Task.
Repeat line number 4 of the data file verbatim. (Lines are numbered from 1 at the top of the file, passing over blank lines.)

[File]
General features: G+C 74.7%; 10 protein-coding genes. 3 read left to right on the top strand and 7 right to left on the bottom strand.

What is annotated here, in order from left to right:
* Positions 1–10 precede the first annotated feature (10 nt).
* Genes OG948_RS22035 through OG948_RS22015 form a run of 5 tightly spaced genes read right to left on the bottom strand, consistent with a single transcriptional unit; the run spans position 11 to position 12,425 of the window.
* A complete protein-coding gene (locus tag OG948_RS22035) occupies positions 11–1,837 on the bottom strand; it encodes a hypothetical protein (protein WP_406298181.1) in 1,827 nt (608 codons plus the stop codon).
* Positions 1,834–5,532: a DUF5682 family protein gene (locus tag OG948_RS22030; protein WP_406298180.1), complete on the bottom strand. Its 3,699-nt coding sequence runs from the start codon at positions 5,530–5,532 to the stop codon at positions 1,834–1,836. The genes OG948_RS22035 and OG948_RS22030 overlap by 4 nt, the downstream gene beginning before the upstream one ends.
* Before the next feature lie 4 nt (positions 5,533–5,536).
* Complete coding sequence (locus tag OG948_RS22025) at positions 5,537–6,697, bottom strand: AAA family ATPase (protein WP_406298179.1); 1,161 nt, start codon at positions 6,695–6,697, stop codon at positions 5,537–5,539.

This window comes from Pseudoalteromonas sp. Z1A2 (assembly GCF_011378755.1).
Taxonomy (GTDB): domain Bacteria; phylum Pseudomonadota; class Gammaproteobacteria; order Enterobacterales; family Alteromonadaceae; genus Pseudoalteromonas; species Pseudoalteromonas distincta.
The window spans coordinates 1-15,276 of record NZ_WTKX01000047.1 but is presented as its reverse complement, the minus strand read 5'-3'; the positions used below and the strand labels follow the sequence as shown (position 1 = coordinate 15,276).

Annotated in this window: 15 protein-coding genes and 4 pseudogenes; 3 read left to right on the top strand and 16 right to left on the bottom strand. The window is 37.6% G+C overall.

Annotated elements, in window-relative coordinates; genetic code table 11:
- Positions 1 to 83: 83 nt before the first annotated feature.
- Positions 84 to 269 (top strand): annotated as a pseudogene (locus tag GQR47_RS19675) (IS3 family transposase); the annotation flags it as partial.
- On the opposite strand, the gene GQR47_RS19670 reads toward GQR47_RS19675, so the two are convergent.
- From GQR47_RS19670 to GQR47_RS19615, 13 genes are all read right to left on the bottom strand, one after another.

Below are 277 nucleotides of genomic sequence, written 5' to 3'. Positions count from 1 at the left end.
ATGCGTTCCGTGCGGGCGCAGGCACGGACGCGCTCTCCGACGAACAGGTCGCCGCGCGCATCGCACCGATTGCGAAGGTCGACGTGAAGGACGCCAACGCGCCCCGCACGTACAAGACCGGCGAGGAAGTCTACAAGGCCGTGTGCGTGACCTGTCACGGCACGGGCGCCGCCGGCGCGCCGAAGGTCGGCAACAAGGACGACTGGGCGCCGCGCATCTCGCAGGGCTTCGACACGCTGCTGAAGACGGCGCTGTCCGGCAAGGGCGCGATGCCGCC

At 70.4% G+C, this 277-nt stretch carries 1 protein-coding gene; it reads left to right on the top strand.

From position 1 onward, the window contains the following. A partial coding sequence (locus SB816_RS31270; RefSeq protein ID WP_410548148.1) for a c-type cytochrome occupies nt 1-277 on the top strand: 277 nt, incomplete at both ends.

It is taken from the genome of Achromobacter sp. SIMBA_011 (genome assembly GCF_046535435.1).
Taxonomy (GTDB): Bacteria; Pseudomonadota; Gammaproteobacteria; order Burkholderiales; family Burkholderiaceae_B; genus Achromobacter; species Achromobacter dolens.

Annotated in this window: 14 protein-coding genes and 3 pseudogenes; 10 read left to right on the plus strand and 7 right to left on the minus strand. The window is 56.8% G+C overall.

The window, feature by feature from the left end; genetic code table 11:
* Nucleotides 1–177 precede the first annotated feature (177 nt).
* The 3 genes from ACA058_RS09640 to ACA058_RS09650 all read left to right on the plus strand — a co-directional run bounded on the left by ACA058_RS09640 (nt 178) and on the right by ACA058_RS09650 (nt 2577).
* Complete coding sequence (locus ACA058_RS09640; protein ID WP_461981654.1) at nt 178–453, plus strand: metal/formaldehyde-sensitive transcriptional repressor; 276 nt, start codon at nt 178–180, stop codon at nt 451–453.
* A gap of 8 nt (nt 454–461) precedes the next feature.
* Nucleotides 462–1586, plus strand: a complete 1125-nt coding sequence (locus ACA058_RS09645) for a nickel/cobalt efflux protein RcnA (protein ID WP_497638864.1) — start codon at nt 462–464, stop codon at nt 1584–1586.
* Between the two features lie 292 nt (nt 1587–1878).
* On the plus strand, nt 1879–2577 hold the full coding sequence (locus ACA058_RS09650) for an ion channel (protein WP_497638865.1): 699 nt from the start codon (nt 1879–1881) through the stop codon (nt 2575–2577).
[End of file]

* Genes OG948_RS22035 through OG948_RS22015 form a run of 5 tightly spaced genes read right to left on the bottom strand, consistent with a single transcriptional unit; the run spans position 11 to position 12,425 of the window.